Most horror games start with an interesting premise, then somehow screw it up in the following games, or they start off badly, but get better with sequels. Nightmare Creatures 1 was a decent try at something new, but Nightmare Creatures 2 killed any progress they made (otherwise known as Syphon Filter syndrome). Silent Hill was only okay, but the sequels improved the series. With Clock Tower, the first two (or three in Japan) games were great. The games were essentially a very freaky version of hide and seek; you played the game trying to solve a mystery while a killer came after you, and you had to hide or throw objects to slow the killer down. No guns, or any other type of combat for that matter… in Clock Tower, you played the defenseless victim, which added a lot to the tension of the game. If you tried to hide in the same place a couple of times, the killer would figure it out, and it would be game over. Very few games have the kind of intensity that Clock Tower does, like when you’ve hidden in the bathroom stall for the 3rd time, and as you hear the killer come into the bathroom, you wait to see if this time Scissorman has figured out where you are hiding.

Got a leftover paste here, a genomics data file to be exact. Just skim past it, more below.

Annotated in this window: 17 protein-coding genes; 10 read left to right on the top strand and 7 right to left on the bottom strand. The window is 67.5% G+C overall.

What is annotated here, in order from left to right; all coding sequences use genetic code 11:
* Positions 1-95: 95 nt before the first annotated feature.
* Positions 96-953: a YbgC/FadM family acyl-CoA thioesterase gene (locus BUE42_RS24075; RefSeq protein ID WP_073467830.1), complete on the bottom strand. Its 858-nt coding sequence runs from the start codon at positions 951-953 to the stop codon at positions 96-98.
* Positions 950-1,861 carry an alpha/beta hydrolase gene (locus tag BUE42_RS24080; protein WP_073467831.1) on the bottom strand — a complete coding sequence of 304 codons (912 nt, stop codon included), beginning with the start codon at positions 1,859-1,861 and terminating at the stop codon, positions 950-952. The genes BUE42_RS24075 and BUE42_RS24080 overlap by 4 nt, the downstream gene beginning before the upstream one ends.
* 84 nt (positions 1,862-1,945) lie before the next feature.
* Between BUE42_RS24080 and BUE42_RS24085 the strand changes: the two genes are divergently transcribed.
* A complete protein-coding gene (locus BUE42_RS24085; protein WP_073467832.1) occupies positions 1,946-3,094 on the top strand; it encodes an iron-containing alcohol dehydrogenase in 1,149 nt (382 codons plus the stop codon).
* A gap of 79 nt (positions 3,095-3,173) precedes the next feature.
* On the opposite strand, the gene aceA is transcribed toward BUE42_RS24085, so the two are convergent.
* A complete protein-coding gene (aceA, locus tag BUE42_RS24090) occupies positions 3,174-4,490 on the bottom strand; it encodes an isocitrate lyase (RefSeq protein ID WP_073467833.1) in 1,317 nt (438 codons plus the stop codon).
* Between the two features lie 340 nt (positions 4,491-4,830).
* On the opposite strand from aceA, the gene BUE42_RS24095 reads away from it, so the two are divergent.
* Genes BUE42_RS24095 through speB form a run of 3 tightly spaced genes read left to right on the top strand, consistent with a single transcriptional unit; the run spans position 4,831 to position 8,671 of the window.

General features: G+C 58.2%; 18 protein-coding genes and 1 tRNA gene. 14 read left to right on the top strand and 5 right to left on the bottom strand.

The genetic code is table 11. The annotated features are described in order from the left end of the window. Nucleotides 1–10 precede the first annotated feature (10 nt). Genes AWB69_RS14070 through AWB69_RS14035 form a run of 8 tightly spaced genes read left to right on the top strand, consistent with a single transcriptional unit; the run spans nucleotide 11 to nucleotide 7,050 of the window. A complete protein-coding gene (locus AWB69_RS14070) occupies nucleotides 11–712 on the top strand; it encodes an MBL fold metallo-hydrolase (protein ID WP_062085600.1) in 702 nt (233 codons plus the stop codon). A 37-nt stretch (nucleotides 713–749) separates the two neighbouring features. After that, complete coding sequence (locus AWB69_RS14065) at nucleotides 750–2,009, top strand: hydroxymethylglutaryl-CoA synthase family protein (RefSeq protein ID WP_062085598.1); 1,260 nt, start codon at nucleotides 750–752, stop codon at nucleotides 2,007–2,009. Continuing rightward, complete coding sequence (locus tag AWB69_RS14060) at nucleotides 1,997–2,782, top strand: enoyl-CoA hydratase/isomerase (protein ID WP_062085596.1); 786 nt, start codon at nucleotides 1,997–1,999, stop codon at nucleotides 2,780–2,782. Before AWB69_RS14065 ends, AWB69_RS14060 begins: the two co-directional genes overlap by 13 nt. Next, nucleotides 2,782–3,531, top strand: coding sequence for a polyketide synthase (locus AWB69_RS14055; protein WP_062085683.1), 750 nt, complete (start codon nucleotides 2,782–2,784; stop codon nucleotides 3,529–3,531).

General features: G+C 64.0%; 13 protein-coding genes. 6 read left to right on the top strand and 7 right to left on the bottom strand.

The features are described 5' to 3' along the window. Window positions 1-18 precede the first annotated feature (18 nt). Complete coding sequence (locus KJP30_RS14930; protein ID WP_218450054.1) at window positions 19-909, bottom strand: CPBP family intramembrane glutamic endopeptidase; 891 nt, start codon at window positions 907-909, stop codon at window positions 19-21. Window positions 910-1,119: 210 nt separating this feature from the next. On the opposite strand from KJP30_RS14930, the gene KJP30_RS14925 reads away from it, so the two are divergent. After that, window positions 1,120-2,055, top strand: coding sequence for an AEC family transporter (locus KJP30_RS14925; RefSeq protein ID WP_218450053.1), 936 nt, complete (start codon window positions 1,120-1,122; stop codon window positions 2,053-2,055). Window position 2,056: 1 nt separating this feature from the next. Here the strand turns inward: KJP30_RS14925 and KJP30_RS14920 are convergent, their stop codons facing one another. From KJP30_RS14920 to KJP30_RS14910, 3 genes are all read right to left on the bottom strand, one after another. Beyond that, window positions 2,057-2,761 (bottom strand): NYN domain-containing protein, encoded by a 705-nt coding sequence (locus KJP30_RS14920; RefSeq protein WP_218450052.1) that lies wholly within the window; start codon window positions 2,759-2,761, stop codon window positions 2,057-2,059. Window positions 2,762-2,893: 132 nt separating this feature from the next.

Clock Tower 3 is barely like any of the previous games. Set in 3D, with analog control, it had the potential to be an even more messed up experience than the previous titles in the series… but somewhere along the way, the developer must’ve thought that what worked in the series already wasn’t scary enough for modern day horror fans.

So instead of the usual hide from the killer mystery, Clock Tower 3 had you traveling through time facing serial killers and freeing wayward poltergeists.

Sort of like “Quantum Leap”, but with DEATH.

Pretty much. There was still the element of hiding from the killer, where it felt like a Clock Tower game, but those parts are brief. One of the most confusing additions to the game were these really odd boss battles where you had to chain down the villain in chains made of light, then shoot the boss with a magical arrow.